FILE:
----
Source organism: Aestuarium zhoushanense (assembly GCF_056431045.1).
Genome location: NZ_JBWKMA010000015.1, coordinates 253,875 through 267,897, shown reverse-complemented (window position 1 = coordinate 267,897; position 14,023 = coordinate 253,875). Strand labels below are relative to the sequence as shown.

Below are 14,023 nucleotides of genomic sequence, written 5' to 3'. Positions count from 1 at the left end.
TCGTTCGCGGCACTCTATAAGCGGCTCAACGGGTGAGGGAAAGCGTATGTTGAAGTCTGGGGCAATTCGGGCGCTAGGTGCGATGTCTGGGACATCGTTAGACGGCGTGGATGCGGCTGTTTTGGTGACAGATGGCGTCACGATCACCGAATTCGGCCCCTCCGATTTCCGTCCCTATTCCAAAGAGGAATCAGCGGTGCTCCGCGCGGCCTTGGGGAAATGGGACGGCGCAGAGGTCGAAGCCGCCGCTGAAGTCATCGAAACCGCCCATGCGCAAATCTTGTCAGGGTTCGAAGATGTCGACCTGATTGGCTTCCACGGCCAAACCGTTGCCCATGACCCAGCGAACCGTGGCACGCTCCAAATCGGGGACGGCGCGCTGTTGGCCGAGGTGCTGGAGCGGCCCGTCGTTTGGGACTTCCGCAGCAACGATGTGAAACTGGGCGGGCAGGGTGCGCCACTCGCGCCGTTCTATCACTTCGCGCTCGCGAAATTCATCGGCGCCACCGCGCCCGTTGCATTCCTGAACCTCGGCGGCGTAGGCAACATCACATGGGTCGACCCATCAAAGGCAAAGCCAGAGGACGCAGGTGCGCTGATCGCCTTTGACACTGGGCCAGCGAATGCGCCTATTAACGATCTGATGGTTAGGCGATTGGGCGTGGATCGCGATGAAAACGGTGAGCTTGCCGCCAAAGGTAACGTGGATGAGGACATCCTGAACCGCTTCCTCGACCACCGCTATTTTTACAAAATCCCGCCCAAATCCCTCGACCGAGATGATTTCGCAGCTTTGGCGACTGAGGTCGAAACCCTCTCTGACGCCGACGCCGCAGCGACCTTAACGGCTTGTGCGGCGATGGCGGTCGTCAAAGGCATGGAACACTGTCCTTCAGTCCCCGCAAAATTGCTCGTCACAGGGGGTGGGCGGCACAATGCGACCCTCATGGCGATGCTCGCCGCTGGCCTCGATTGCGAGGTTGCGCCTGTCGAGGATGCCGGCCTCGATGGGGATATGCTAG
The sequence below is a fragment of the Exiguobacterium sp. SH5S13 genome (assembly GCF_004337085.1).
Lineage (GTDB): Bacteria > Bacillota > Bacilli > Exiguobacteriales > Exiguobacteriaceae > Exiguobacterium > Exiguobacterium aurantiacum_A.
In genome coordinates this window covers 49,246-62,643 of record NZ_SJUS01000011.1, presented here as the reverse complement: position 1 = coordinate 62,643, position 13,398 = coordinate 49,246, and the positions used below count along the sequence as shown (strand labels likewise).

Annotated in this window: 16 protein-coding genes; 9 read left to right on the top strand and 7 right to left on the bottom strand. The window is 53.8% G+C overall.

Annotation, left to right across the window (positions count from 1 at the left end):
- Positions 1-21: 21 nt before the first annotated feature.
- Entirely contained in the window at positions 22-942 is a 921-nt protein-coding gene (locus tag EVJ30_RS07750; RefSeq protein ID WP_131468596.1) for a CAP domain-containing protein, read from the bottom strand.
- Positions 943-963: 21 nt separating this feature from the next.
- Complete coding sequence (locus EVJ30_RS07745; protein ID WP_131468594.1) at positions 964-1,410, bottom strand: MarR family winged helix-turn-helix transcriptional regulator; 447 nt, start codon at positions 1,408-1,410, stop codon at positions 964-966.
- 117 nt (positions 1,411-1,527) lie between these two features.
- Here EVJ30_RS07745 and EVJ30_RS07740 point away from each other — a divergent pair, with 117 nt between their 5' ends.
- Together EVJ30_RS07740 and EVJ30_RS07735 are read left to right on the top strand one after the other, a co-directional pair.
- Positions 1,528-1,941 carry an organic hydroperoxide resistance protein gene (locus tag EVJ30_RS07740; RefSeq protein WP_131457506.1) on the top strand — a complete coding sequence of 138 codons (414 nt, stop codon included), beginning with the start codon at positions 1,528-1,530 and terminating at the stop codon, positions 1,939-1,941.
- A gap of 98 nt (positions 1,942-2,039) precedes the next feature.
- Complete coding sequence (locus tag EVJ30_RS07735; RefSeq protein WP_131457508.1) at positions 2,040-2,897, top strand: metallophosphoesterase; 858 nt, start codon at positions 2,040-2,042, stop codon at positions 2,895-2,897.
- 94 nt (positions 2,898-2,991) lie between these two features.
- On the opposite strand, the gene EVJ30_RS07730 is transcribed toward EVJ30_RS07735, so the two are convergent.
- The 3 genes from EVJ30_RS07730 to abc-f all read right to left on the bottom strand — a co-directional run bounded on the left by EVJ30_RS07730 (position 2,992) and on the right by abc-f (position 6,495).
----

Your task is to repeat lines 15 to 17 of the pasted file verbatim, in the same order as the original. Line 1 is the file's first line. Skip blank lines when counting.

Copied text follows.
- Here EVJ30_RS07745 and EVJ30_RS07740 point away from each other — a divergent pair, with 117 nt between their 5' ends.
- Together EVJ30_RS07740 and EVJ30_RS07735 are read left to right on the top strand one after the other, a co-directional pair.
- Positions 1,528-1,941 carry an organic hydroperoxide resistance protein gene (locus tag EVJ30_RS07740; RefSeq protein WP_131457506.1) on the top strand — a complete coding sequence of 138 codons (414 nt, stop codon included), beginning with the start codon at positions 1,528-1,530 and terminating at the stop codon, positions 1,939-1,941.